We need to talk about kevin synopsis movie
We Need to Talk About Kevin by Lionel Shriver
The gripping international bestseller about motherhood gone awry.
Eva never really wanted to be a mother - and certainly not the mother of the unlovable boy who murdered seven of his fellow high school students, a cafeteria worker, and a much-adored teacher who tried to befriend him, all two days before his sixteenth birthday. Now, two years later, it is time for her to come to terms with marriage, career, family, parenthood, and Kevins horrific rampage in a series of startlingly direct correspondences with her estranged husband, Franklin. Uneasy with the sacrifices and social demotion of motherhood from the start, Eva fears that her alarming dislike for her own son may be responsible for driving him so nihilistically off the rails.
Suffocated by Motherhood, and a Child Whose Hold Still Lingers
W hat happens when bad children happen to good parents? Does it mean they are not, in fact, as good as they had imagined themselves to be? With these questions, British director Lynne Ramsay has created a nihilist tale of guilt and horror. Working with co-writer Rory Kinnear, she has adapted Lionel Shriver's prizewinning novel — whose much-spoofed title is now part of the language — about a woman whose teenage son Kevin has committed a Columbine-style massacre. This adaptation raises a subject which has eluded other films on the same subject, such as Gus Van Sant's Elephant or indeed Michael Moore's documentary Bowling for Columbine: the subject of the aftermath.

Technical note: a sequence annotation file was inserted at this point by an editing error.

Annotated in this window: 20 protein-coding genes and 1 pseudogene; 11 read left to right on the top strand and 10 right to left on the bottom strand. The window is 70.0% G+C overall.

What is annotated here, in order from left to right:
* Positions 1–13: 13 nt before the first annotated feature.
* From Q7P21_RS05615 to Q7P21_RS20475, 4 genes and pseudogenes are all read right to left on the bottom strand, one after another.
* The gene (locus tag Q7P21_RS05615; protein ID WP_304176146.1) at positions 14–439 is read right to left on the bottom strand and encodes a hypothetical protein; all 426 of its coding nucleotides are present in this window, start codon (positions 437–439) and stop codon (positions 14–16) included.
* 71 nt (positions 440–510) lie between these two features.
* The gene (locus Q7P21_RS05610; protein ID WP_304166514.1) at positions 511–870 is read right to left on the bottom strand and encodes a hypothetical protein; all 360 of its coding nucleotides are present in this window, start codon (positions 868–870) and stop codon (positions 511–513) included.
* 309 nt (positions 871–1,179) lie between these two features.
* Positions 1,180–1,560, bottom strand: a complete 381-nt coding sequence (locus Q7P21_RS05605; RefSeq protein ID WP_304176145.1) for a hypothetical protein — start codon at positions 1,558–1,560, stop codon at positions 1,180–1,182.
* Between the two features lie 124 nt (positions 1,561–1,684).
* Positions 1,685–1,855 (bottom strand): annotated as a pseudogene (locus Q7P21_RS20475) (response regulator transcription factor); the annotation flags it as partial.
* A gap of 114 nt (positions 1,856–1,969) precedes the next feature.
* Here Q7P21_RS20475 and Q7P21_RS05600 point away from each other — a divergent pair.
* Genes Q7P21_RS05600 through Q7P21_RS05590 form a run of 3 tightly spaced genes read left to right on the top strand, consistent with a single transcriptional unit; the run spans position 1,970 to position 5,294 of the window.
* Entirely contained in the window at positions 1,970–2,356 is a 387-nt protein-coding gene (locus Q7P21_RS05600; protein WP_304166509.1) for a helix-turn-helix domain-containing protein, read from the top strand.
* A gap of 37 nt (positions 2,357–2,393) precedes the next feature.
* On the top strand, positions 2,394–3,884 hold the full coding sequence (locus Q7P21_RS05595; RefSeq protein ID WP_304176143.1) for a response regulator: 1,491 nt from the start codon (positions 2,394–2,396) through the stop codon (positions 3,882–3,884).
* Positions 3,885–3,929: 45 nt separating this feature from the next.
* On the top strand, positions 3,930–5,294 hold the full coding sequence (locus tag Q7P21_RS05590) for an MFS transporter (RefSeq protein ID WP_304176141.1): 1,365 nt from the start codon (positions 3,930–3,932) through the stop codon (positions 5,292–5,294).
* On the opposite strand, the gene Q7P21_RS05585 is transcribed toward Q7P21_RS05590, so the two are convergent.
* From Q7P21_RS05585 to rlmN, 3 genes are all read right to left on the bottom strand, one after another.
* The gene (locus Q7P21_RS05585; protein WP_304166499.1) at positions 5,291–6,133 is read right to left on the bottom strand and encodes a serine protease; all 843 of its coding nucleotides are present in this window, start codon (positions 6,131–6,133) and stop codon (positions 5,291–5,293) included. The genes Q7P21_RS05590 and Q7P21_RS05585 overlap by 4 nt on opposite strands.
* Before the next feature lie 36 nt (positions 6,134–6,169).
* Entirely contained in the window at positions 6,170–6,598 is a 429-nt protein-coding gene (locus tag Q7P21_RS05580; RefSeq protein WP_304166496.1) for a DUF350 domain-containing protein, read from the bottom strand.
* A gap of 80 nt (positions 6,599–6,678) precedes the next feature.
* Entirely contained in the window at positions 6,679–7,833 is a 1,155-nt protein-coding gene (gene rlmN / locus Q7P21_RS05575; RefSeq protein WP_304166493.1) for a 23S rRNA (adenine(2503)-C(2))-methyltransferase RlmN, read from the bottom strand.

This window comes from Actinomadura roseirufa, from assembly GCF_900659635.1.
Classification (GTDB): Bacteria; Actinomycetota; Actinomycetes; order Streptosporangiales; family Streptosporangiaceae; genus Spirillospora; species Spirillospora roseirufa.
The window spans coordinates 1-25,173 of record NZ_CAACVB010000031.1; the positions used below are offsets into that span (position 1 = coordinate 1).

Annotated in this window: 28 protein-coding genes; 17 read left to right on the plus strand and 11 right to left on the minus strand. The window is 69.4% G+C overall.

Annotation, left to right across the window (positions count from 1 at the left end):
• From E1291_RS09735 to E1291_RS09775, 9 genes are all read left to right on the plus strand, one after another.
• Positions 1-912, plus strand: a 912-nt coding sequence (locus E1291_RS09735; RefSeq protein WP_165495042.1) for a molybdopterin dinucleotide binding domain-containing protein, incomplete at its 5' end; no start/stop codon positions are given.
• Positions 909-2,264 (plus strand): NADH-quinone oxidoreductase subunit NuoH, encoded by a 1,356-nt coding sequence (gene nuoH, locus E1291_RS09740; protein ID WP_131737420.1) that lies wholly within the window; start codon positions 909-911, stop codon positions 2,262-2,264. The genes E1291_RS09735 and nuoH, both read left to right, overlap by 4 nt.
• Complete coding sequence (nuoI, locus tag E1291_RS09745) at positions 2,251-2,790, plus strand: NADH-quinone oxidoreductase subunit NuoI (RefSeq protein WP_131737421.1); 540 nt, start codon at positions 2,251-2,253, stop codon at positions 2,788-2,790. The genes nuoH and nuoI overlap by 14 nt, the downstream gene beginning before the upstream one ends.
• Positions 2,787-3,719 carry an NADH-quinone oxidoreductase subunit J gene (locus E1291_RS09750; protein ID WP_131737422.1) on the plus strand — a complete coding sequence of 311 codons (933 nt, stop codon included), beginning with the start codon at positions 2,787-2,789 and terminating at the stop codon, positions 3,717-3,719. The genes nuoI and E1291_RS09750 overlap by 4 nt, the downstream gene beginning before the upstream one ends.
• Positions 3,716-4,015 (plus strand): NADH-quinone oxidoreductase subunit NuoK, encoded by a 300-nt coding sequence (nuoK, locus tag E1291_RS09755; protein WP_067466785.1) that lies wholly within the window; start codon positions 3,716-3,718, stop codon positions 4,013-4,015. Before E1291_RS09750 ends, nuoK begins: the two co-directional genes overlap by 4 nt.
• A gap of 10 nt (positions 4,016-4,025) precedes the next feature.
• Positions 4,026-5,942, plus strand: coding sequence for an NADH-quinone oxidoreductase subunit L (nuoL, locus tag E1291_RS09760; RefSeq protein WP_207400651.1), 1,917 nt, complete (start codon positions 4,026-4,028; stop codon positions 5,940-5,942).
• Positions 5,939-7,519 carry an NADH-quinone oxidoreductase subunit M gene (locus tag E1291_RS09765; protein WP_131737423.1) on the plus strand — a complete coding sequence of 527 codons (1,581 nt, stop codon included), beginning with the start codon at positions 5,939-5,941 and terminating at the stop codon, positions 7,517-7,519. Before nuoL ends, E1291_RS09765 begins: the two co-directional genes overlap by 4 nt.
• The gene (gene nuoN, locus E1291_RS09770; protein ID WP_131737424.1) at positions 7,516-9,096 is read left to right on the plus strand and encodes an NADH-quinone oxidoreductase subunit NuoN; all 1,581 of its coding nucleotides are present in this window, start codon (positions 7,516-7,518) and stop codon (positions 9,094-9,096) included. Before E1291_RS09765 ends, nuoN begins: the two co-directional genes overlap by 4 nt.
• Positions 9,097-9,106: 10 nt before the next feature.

Sign in. Alex Borstein , RuPaul , and other stars at the Emmys answer our fans' burning questions. Watch now. A traumatized veteran, unafraid of violence, tracks down missing girls for a living. When a job spins out of control, Joe's nightmares overtake him as a conspiracy is uncovered leading to what may be his death trip or his awakening. An unabashed kid navigates the filthy world of Glasgow, preoccupying himself with the equally poor youth around him. An introvert freshman is taken under the wings of two seniors who welcome him to the real world.
Here, the family is not the gently glowing space where parents find the meaning in their lives, mothers do not always bond with their children, but teenagers—they kill other teenagers. We Need to Talk About Kevin. Courtesy of Oscilloscope Laboratories. What provokes discomfort is, rather, her very capacity to do so. Eva is persecuted—her property is covered in red paint, she is struck in the street—as if she, rather than her son, was really responsible for the atrocity.
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It must be something like this to have a nervous breakdown. We find ourselves inside the mind of a woman whose psychopathic son has driven her over the edge. This is not entirely his fault. We gather she didn't want to get pregnant, isn't sure why she's married, is a mother who tries to mask hostility with superficial kindness. If she had her way, she would put her life on rewind and start all over again — maybe even as somebody else, since she's not very fond of herself. The film moves without any pattern between past, present and who knows when.